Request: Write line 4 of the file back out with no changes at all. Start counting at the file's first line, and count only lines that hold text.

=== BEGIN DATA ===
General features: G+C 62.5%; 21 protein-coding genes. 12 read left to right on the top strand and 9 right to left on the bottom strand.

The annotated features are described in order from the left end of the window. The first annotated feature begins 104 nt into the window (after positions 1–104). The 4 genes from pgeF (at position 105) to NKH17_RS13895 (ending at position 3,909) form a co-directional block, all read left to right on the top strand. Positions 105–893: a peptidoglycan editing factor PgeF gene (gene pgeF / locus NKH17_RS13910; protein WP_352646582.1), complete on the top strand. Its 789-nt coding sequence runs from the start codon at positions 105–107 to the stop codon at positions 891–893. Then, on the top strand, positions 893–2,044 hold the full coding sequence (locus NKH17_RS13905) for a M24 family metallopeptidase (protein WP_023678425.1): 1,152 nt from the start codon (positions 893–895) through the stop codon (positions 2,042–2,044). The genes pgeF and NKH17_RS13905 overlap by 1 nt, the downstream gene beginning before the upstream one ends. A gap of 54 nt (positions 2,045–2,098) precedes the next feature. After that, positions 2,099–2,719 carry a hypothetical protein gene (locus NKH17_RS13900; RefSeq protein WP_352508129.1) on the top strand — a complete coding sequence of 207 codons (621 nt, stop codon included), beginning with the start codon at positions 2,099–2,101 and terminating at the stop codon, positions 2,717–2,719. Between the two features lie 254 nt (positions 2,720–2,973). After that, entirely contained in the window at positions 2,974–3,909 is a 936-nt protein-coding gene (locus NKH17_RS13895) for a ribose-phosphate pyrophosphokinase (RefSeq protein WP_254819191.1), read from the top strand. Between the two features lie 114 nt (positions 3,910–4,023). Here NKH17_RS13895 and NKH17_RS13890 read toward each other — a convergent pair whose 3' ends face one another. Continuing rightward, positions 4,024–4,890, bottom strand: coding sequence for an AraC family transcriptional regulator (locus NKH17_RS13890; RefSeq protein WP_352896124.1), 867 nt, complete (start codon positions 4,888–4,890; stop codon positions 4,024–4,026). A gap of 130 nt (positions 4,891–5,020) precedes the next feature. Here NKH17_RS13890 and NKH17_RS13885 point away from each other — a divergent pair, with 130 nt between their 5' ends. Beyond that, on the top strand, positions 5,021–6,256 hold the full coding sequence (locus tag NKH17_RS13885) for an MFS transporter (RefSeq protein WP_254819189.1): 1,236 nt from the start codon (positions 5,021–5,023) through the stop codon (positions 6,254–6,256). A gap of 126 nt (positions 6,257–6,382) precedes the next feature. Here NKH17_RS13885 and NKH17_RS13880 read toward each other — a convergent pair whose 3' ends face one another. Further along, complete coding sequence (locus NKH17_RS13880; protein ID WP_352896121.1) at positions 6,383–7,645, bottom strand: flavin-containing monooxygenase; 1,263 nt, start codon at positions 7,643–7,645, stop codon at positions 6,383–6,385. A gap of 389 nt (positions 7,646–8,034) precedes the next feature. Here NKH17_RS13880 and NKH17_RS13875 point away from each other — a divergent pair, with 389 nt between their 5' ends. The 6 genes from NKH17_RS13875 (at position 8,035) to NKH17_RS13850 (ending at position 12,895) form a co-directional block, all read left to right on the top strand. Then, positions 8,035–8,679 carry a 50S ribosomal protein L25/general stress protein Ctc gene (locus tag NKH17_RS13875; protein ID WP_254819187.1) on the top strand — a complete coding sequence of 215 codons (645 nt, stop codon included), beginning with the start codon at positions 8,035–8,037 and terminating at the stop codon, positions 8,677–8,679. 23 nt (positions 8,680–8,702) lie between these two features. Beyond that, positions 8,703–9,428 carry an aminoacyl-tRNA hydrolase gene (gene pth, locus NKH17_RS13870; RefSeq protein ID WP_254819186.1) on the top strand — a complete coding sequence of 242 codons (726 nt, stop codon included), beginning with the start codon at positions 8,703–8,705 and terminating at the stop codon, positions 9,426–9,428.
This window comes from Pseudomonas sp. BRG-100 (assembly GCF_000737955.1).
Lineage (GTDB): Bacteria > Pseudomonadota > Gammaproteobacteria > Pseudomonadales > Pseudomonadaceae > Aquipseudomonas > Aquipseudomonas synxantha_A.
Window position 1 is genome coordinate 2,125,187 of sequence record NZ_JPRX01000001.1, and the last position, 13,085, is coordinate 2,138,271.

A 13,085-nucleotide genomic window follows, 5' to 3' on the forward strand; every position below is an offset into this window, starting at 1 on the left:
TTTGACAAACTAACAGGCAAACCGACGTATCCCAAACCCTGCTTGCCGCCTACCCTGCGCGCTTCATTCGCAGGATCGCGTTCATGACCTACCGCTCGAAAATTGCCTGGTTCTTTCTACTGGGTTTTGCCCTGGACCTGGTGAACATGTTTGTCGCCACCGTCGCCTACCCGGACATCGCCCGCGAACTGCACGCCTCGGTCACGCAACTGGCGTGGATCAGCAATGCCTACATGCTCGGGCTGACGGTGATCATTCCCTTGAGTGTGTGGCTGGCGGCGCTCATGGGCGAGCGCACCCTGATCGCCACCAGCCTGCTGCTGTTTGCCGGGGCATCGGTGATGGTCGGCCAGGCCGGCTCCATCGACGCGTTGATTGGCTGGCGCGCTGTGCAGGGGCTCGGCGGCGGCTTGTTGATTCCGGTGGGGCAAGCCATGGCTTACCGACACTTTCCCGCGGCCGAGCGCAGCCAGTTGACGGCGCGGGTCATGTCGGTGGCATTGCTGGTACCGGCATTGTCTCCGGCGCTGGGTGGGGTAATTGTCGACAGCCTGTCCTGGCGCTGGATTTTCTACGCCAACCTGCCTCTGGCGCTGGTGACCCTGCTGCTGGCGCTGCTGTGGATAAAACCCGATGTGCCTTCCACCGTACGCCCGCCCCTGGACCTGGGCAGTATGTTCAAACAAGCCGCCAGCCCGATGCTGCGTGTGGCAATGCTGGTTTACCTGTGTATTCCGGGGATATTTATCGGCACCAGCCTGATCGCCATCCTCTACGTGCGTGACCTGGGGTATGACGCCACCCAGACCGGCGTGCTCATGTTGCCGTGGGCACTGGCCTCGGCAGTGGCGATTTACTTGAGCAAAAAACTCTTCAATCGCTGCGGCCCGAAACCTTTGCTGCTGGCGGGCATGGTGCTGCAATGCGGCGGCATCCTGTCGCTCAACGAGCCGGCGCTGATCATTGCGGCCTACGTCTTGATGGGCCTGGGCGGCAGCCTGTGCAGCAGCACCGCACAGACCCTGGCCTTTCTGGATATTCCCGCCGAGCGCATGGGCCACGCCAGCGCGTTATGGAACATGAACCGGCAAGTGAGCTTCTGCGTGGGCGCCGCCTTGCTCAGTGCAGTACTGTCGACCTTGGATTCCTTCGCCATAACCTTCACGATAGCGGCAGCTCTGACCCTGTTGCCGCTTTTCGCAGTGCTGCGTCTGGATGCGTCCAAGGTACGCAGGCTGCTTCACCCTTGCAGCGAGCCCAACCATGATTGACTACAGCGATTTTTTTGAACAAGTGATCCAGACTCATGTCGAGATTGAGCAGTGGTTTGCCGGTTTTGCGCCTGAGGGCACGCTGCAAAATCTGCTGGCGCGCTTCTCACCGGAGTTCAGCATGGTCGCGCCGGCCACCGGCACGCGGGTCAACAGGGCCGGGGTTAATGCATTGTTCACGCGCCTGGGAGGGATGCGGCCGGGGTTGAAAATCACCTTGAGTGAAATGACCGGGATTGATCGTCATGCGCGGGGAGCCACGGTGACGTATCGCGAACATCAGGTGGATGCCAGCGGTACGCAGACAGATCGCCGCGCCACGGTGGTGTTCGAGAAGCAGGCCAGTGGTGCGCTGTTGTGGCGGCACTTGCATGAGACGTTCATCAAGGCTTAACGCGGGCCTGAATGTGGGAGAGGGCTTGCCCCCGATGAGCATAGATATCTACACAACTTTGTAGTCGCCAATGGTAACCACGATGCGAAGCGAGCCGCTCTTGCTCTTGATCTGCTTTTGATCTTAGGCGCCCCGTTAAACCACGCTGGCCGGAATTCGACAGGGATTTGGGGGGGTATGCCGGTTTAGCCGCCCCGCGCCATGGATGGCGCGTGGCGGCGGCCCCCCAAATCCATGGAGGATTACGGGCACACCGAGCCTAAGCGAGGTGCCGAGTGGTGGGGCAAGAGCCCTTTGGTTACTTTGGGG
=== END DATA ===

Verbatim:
Lineage (GTDB): Bacteria > Pseudomonadota > Gammaproteobacteria > Pseudomonadales > Pseudomonadaceae > Aquipseudomonas > Aquipseudomonas synxantha_A.